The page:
What Every Country Can Learn From Ecuador

2015•05•19 Ryan Koronowski Climate Progress

On Saturday, in often sweltering heat, more than 44,000 people in Ecuador reportedly sowed their way into the Guinness Book of World Records by planting 647,250 trees of over 200 species in one day. The effort was organized by the Ecuadoran government under an initiative called “Siembratón” (plant-a-thon).

Ecuador’s record was set based on the number of species of trees planted. “There is no record in history of similar events involving over 150 species,” a Guinness Records adjudicator told AFP.

Volunteers reportedly sowed an estimated 216 species of trees across some 2,000 hectares of land in 150 locations ranging from the Pacific coastal region to the Amazonian basin to the high Andean mountains. The diverse climatic terrain likely helped in the small country plant so many different species. Trees included alder, wild cherry, willow, cedar, rosemary, lignum vitae, myrtle, podocarpus, carob, cholan, laurel silk guarando, eugenia, mahogany, paper tree, walnut, fig tree and arabisco.

Rafael Correa, Ecuador’s president, participated by planting a tree in the parish of Pifo, in the capital of Quito. “Today Ecuador is making history again,” he said in a press release. “We are a green country.”

The mass reforestation record vied against other recent efforts around the world.


Photo: Carlos Rodríguez/Agencia de Noticias ANDES. Creative Commons BY-SA (cropped).

Men of the Trees planted 100,450 trees at Whiteman Park in Perth, Australia in one hour last year, setting the record for the most trees planted in one location simultaneously. The record for most trees planted simultaneously over multiple locations was set in the Philippines, with 2,294,629 rubber, cacao, coffee, timber fruit, and mahogany trees planted in 29 locations. India planted 1.9 million in 2011.

Ricardo Quiroga, a government employee who volunteered as a planter in Catequilla, told the AFP that the record was not set to win a contest, but in the hope that everyone would beat it.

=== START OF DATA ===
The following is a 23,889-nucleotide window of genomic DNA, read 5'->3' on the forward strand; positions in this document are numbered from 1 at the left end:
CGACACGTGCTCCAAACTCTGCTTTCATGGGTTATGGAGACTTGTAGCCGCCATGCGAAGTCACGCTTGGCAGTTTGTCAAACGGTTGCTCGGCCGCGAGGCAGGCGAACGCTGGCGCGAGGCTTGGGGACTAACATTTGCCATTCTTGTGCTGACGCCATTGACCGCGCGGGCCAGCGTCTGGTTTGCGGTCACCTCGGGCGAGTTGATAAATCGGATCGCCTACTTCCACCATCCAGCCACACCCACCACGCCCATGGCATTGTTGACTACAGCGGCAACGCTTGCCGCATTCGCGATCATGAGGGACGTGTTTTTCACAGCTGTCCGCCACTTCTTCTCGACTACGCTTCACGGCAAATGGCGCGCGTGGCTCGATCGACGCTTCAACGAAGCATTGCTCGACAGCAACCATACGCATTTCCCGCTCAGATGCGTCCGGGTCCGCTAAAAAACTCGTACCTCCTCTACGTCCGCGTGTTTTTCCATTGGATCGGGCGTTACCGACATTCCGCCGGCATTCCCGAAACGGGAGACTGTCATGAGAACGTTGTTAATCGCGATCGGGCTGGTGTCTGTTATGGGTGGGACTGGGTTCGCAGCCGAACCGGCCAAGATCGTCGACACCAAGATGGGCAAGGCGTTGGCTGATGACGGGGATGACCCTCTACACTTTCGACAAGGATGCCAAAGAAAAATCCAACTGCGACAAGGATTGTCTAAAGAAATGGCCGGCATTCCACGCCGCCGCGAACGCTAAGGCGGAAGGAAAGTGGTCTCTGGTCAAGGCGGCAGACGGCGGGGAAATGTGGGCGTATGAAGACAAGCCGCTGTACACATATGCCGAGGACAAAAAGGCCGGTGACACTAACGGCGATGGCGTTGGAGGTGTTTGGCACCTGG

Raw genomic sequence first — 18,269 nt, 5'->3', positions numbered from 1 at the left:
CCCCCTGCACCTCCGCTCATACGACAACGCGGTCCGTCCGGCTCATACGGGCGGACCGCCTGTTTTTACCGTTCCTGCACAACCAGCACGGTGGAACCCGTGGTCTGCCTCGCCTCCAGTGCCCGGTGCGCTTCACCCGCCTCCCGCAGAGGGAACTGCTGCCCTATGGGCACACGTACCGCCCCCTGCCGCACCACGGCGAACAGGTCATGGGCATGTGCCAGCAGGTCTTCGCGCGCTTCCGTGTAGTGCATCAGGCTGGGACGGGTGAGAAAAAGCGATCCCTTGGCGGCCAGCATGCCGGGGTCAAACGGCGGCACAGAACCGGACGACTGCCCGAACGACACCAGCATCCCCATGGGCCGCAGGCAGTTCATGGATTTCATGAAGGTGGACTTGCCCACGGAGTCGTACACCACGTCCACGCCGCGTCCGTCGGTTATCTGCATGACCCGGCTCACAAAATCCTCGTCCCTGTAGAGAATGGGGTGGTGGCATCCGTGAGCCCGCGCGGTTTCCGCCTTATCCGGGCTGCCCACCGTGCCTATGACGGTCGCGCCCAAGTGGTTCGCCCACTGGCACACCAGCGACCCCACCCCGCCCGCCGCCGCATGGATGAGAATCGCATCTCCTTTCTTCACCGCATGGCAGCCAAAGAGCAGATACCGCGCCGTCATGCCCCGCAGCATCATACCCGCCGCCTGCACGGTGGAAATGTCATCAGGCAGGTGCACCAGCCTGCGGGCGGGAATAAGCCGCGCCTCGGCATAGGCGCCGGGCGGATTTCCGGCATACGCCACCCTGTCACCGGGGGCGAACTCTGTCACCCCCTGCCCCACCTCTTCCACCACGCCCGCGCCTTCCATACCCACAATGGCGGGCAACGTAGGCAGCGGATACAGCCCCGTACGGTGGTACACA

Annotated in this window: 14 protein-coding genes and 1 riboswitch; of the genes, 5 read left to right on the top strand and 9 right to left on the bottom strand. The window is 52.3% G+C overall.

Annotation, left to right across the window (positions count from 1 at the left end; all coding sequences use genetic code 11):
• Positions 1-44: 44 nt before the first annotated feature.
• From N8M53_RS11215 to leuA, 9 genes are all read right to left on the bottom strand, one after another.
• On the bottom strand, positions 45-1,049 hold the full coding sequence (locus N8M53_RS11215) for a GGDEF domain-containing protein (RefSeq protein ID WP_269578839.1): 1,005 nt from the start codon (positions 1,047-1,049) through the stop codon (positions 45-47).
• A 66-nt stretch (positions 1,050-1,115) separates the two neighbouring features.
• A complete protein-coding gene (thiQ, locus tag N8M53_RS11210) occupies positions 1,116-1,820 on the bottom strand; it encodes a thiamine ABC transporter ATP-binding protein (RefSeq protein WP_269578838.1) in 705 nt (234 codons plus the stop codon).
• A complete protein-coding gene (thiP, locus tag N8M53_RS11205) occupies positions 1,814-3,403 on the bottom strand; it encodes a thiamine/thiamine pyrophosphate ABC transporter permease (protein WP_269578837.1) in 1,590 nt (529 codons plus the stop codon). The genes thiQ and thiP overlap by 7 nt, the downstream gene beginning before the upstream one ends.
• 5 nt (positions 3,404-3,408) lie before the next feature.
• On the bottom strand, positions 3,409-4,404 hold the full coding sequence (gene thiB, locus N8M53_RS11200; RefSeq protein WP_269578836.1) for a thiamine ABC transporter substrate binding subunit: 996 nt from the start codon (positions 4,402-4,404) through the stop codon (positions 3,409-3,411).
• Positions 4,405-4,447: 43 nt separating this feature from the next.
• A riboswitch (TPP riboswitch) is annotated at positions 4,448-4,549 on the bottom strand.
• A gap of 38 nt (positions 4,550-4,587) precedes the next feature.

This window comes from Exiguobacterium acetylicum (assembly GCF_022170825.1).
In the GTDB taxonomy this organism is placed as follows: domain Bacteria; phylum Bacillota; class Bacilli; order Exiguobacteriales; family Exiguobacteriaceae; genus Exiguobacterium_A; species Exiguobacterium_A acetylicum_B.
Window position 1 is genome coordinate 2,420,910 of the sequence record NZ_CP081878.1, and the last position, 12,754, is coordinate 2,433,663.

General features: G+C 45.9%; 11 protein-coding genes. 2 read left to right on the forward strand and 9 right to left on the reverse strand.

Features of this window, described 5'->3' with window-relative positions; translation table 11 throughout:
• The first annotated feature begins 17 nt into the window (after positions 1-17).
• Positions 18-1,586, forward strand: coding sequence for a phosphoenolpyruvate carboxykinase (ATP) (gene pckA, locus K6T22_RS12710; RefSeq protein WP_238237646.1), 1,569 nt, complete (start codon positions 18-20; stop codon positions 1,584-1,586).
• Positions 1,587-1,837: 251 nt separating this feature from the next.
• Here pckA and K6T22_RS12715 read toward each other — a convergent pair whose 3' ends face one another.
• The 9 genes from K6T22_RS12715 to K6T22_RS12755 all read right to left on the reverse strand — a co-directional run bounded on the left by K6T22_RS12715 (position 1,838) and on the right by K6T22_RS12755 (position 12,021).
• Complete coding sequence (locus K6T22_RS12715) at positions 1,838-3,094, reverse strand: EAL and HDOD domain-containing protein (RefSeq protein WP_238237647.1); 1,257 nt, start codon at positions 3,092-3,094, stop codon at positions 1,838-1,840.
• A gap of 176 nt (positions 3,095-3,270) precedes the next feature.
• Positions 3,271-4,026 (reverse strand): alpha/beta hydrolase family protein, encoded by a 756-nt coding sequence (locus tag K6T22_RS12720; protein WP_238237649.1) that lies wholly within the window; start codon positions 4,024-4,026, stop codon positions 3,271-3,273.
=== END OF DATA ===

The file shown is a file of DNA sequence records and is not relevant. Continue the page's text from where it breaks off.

“I want to beat it once a month so the planet will be full of trees in very little time, which is what we need,” he said.

Ecuadoran Environment Minister Lorena Tapia Núñez organized the effort, and announced the news of the broken record to an assembled crowd on Saturday.

Lorena Tapia Núñez tweet

A tweet by Lorena Tapia Núñez announcing the Record and thanking participants.

Tapia said earlier in the week that this event was part of a broader effort to reforest 500,000 hectares, which would effectively zero out the country’s current deforestation rate.

Devoted reforestation efforts can mitigate climate change by producing forests that act as terrestrial carbon sinks, trapping carbon dioxide from the atmosphere into tree trunks. On balance, however, it is deforestation that plays a larger role in the global carbon cycle, with annual net losses of forested areas amounting to 5-6 million hectares. Deforestation comprises between six and twelve percent of annual carbon dioxide emissions.

The benefits are not just confined to climate change or forested areas — reforestation can also bring benefits to urban areas by cutting air pollution like ozone which is hazardous to human health.

Slowing tropical deforestation is important, as Pope Francis noted when he called destroying them a “sin.” Amazonian rainforests are being cut down at higher rates following a period of improvement. There may be new hope for the rainforest: a new way of farming cattle is making waves in Brazil (by way of New Zealand) that allows ranchers to leave 80 percent of their land untouched while producing ten times the volume of milk as a typical rancher. And as slaughterhouses sign agreements to ensure their supply chains are zero-deforestation, clear-cutting has been “dramatically” reduced.

Yet some of the worst offenders lie farther north. Canada leads the world in forest degradation, according to data obtained by a mapping tool released last year. Russia has lost a forest the size of Switzerland three years in a row.


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Ryan Koronowski

Climate Progress

Ryan Koronowski is co-editor of Climate Progress. He grew up on the north shore of Massachusetts and graduated from Vassar College with dual degrees in Psychology and Political Science, focusing on foreign policy and social persuasion. Previously, he was the Research Director and Rapid Response Manager at the Climate Reality Project. He has worked on senate and presidential campaigns, predominantly doing political research and rapid response. Ryan is pursuing his M.S. in Energy Policy and Climate at Johns Hopkins.